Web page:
Even though we tried to lower the timing, we tried all things that resulted in various POST codes or failures in testing. The lowest stable timings are what you get with DOCP on our system. We also tried to overclock the speed of the XLR8 kit and came up empty again. We were able to see 3266MHz in Windows, but could not pass testing. Anything beyond that is not worth trying.
Chad's AMD DDR4 Dual-Channel Test System Specifications
- Motherboard: ASUS Crosshair VIII HERO Wi-Fi - Buy from Amazon
- CPU: AMD Ryzen 9 3900X - Buy from Amazon
- Cooler: Corsair H150i PRO - Buy from Amazon
- Video Card: GIGABYTE GeForce RTX 2060 SUPER Gaming OC 8GB - Buy from Amazon
- Storage: Corsair Force MP500 480GB NVMe - Buy from Amazon
- Case: Thermaltake Core P5 TG - Buy from Amazon
- Power Supply: Corsair RM750x 750-watt - Buy from Amazon
- OS: Microsoft Windows 10 Home 64-bit - Buy from Amazon
To obtain the following CPU-Z images as well as the performance seen in the charts, we are using this Intel system to do so. For this system, we were helped by Corsair, and are using the same card from GIGABYTE seen in the AMD rig. Shout outs go to them for supporting us here as well!
Enabling the XMP profile delivered us to what we were shown we would get; 3200MHz of speed with 16-18-18-38 2T timings, using 1.35VDIMM to run. Our VCCIO was set at 1.20V and the VCCSA at 1.35V, done automatically by our ASRock motherboard.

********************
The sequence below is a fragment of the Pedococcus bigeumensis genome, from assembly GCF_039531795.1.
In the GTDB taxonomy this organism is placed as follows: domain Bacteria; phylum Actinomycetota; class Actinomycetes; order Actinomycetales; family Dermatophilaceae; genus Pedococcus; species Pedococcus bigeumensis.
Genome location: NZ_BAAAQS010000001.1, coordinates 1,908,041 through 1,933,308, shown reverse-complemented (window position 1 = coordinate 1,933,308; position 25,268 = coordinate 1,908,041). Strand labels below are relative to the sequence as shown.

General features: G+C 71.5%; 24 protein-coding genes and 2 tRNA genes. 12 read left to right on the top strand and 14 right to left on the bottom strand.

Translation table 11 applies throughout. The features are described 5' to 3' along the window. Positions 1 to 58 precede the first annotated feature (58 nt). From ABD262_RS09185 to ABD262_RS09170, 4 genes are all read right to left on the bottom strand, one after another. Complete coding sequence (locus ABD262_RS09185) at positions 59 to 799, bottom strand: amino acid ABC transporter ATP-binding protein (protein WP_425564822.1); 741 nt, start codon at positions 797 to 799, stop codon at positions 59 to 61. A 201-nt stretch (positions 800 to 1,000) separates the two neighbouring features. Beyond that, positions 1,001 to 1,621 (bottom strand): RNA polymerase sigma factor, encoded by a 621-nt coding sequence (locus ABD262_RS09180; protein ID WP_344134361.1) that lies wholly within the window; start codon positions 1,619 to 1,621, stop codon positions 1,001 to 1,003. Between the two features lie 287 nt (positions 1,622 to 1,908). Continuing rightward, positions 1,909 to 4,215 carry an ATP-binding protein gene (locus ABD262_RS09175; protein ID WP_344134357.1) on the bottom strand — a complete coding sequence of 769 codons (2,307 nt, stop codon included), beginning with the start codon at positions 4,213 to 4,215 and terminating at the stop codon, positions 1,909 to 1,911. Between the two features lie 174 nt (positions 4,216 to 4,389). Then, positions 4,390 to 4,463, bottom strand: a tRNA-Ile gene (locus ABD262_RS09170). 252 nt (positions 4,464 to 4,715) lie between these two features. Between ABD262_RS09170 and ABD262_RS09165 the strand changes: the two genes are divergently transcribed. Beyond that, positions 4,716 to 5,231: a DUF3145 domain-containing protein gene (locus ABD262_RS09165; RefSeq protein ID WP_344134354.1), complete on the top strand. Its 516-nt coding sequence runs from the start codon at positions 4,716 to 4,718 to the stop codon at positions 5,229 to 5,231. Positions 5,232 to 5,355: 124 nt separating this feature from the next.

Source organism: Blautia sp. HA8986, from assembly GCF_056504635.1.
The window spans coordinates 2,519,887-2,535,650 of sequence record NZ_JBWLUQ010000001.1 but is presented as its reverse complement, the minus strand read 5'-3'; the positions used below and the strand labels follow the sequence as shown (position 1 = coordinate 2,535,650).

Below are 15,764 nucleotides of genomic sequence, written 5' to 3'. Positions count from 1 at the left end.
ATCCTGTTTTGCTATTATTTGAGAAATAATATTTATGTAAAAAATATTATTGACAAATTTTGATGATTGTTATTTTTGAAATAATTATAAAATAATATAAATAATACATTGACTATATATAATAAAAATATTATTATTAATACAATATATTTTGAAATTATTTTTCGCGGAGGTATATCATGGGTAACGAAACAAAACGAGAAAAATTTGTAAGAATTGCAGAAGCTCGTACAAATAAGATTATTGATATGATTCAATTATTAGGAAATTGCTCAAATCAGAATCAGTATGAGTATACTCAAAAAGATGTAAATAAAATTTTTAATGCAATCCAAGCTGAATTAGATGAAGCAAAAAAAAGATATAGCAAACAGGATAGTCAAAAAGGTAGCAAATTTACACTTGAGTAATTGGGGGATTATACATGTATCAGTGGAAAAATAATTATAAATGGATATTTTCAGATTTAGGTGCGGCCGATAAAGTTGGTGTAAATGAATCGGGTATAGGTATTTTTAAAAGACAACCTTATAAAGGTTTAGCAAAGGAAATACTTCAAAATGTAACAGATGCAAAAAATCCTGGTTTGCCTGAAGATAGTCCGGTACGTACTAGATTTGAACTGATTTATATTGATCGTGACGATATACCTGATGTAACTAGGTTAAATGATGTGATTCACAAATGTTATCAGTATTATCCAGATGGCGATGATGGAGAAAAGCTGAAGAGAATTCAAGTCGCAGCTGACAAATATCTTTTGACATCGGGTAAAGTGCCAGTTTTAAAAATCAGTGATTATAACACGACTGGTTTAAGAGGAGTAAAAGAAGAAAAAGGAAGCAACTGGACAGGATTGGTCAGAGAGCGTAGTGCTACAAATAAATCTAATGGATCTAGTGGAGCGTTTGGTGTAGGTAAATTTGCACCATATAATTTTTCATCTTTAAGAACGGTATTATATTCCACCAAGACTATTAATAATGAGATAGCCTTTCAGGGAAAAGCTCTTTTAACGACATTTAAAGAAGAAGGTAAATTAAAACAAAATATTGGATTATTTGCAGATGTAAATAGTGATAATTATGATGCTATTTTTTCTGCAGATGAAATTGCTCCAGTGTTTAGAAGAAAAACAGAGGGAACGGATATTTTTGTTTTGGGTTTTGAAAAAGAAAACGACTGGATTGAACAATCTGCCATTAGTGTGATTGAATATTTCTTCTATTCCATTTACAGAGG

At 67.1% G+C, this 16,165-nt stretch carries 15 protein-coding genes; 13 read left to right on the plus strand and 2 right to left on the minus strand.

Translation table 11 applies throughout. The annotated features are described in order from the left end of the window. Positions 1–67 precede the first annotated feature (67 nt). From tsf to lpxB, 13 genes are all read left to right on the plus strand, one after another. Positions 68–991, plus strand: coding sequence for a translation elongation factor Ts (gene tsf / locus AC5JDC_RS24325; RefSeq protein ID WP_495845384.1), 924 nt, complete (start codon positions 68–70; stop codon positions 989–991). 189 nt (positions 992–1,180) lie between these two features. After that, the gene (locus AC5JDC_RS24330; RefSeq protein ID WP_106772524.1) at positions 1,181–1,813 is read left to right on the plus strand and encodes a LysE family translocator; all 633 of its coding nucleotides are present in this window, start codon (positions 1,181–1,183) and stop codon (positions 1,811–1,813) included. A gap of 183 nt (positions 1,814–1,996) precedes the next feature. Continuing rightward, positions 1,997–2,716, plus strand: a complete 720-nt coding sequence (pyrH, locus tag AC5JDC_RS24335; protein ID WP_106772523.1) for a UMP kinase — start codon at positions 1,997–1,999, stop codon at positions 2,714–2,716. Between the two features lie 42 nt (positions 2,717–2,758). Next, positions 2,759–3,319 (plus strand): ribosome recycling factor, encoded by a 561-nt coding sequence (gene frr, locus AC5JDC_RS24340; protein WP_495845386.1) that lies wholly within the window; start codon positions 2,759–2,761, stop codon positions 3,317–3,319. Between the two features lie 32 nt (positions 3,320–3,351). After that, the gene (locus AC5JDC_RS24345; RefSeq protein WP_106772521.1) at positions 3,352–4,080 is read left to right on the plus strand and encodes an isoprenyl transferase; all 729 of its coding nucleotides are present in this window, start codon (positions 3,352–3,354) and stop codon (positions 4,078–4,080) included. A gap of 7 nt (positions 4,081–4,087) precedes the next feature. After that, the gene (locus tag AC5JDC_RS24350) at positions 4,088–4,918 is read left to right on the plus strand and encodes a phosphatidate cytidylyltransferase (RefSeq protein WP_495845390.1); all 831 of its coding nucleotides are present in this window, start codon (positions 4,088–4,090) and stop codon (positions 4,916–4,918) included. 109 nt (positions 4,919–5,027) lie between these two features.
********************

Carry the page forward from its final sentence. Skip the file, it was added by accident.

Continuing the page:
Our Intel setup reacted to the Hynix ICs differently, and while the secondary timings would not move a single tick, we were able to get CAS14 stable with 1.45VDIMM applied.
Sadly, no matter what we tried, if we raised the RAM speed, our XLR8 sticks would not allow the system to boot, as we could not pass the POST stage.
Chad's Intel DDR4 Dual-Channel Test System Specifications
- Motherboard: ASRock X299 OCF
- CPU: Intel Core i7 7740X - Buy from Amazon
- Cooler: LEPA NEOllusion - Buy from Amazon
- Video Card: ZOTAC GeForce GTX 970 AMP! Extreme Core
- Storage: Samsung XP941 256GB
- Case: Thermaltake Core P3 - Buy from Amazon
- Power Supply: Corsair RM750 - Buy from Amazon
- OS: Microsoft Windows 10 Home 64-bit - Buy from Amazon
In the AIDA64 read test, we see that the PNY XLR8 is beaten by only one 3200MHz kit, which is the Ballistix, but only by a margin of four MB/s! The kit may not be flexible, but what it does do, it does well!
Write performance is the best at the given speed and density, sixty-two MB/s over the Ballistix in this chart.
The copy performance is also top of the heap in 3200MHz kits for the XLR8 and is nearly 100 MB/s faster than the Crucials this time. Leading two of these three tests is a good result.
Our AMD system latency blends in with the other similar kits with the 80ns we saw in AIDA64. However, of the 32GB 3200MHz kits in the chart, the PNY XLR8 delivered the lowest latency.
Calculating Pi can be an experience similar to watching paint dry, but the reality of running it is that it will separate fine-tuned DDR4 from all the rest. In this instance, the PNY XLR8 memory delivered a 4.2-second advantage over the next comparable set of 3200MHz RAM in the chart.
Our set of PNY XLR8 loved the Physics test in 3DMark Fire Strike. Taking a second-place finish, forty-two points behind a much faster set is a terrific result, as it just slides past the Crucial Ballistix score by fifteen points.